Here are a few nightmare scenarios Mom should consider for a moment:
* Mary sending porn URLs to other kids;
* Mary showing some porn to a friend;
* Mary sending a nude photo of herself to a friend (or receiving one).
Each of these could get Mary into enormous trouble. Mary could be arrested for distributing porn to a minor, or for creating and distributing child porn. There are children all over the country who have been busted for various porn-related reasons. Mary could be next.
Neither our law enforcement nor our social work systems are up to speed on how kids use digital media. And so laws designed to protect kids from sexual exploitation are now used in ways that ruin kids' lives. In many states, minors caught sexting are considered both perpetrator and victim of child pornography, and often taken into custody. Since in most states it's illegal to show minors porn, a clueless judge or social worker can consider any kid who does so guilty of illicitly enticing a minor. Yes, that would be crazy—but remember, America is the country that charges schoolchildren with sexual harassment for hugging their classmates.
The above outcomes would be disastrous for poor Mary—but things could get even worse. Imagine that Mom's sister is nervous, angry, or piously judgmental. She could report Mary's porn-watching to county Child Protective Services. Or imagine that Mary's iPad goes into a repair shop, and a tech person sees the porn history and reports it to the police. On top of either scenario, the authorities could question Mom or Dad about their porn-watching.
The ultimate tragedy following any of these?
Mary could be taken away from her parents and put into protective custody. Or Mom could lose custody of Mary for some indeterminate amount of time. Or Mom/Dad could be arrested for neglectful parenting for watching legal porn—if some welfare staff person or judge decides that this had somehow encouraged Mary's interest in porn.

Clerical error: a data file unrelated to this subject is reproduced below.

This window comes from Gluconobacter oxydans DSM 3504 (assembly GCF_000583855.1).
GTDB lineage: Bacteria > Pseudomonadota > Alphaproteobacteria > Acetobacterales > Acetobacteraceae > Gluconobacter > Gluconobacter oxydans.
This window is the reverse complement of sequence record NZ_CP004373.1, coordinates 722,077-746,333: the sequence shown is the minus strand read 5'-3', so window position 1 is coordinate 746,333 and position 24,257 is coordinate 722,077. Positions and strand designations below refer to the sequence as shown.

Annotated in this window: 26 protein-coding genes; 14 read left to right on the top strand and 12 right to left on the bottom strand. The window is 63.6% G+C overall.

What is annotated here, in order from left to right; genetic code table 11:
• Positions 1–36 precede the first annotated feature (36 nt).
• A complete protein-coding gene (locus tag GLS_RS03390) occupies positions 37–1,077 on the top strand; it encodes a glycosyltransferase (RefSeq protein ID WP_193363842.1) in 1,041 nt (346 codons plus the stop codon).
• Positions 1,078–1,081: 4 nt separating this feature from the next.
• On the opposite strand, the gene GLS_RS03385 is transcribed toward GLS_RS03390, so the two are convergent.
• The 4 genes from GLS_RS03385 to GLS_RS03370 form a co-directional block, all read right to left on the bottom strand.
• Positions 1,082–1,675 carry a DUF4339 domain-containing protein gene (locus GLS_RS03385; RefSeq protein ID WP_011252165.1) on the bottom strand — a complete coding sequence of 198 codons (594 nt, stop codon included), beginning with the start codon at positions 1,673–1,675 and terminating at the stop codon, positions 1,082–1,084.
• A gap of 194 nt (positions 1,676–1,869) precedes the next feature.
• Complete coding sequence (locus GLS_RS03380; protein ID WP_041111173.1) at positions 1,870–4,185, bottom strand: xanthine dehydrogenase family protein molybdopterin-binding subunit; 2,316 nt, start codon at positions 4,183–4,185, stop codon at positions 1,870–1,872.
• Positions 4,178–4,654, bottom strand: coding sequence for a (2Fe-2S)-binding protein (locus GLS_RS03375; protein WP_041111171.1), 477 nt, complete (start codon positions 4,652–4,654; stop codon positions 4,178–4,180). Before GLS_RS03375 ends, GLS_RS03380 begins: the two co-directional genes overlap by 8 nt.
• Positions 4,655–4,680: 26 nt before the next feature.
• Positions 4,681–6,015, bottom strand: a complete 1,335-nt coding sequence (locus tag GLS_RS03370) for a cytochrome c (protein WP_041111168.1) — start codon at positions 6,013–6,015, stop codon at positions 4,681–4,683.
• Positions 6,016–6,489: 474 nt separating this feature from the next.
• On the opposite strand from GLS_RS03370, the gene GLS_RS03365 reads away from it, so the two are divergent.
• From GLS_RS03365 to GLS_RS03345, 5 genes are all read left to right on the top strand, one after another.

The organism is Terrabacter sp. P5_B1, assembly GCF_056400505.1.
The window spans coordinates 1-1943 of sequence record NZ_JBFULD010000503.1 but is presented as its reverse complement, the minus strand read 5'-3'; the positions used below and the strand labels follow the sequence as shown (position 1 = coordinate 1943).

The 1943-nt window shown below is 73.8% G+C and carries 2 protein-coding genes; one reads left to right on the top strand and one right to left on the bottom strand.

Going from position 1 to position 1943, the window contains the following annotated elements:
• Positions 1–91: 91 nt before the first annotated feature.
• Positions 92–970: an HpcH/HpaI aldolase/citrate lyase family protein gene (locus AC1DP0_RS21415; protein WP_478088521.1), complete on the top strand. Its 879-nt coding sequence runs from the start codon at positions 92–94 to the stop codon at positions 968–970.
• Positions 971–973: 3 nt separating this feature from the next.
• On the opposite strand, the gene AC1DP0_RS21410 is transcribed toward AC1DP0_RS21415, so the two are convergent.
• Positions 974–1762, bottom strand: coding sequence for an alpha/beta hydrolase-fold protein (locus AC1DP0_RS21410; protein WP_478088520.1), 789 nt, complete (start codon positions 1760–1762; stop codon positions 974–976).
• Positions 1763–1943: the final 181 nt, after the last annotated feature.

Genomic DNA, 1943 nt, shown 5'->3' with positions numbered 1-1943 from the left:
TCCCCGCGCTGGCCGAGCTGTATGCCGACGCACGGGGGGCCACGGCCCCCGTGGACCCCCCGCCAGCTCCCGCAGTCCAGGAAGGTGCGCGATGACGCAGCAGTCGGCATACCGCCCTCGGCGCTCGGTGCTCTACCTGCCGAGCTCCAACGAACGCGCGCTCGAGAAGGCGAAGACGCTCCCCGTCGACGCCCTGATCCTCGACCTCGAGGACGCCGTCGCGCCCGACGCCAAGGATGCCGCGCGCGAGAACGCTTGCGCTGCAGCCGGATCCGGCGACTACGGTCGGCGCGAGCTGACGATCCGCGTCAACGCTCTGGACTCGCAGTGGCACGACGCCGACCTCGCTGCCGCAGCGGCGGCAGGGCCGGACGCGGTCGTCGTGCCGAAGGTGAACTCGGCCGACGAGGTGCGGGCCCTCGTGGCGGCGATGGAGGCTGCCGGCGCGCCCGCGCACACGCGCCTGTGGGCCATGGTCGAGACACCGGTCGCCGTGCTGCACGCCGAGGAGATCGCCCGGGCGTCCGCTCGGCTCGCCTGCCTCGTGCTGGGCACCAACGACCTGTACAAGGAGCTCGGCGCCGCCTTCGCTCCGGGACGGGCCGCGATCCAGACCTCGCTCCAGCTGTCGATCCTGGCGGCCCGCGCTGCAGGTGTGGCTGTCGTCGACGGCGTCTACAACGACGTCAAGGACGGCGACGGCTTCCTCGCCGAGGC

Fortunately, each of these scenarios is highly unlikely. But none of them is impossible, and most have happened many times in the last few years.
America's sex offender registries are already bursting at the seams, now boasting tens of thousands of people whose non-violent "crimes" were never intended for inclusion. That trend is nowhere near peaking. I wouldn't be surprised if eventually there are so many non-violent juvenile "offenders" that an entire new criminal Registry is created for them. When one of them sues both the government and Harvard for discriminatory non-admission it will be a whole new day.
As scary or confusing as it might be for a 9-year-old to look at hard-core sexual imagery, there are far worse things. One is being taken away from your law-abiding, loving parents. Another is having your loving parents taken away from you. A third is being put on a sex offender registry or being formally labelled as a potential child molester.
Sorry, no simple answers today. Just a reader's question with some very upsetting implications.
In the 1960s and 1970s, laws criminalizing the use of marijuana and other common street drugs created an entire generation of criminals. It helped radicalize a generation of college students—and their middle class parents—who had never had anything but respect for the law.
We're about to see something similar, except with even more disastrous consequences for those young people caught in the traps of America's War On Porn.
For help on how to talk to kids about porn, see my blogpost "Your kid looks at porn—now what?" at http://goo.gl/pG4jGN
For my DVD or download on "Helping young people develop porn literacy," go to http://www.martyklein.com/books-cds/cds/
Not "myths," but lies.
Katie Couric recently embarrassed herself during an interview with psychologist David Ley about pornography. When he calmly described to her what a range of scientific studies say about porn's effects on behavior and our brain—that it's minimal—Couric raised her voice, rolled her eyes, and said she was sick of science. "Can't we use some common sense here?"
Actually, no. Common sense clearly tells us that the Earth is flat. Want some science with that, Ma'am?
In contrast, Couric believed the fact-less, emotional rantings of her other guest—because they fit Couric's existing beliefs. Like all morning TV hosts, her job is to say bland things, not to think. At least Couric didn't lie; she's just uninterested in facts.
Some people do lie. Here are some popular lies about sex that are easy to believe because they make "common sense"—and because some people are making a lot of money and maintaining large support bases promoting these lies.
* LIE: Porn causes rape
In 2000, broadband brought porn into almost every home in America. Result: the rate of sexual violence decreased. And each year since then, as Americans consume more porn, the rate of sexual violence has continued to decrease. (Source: FBI & U.S. Department of Justice.)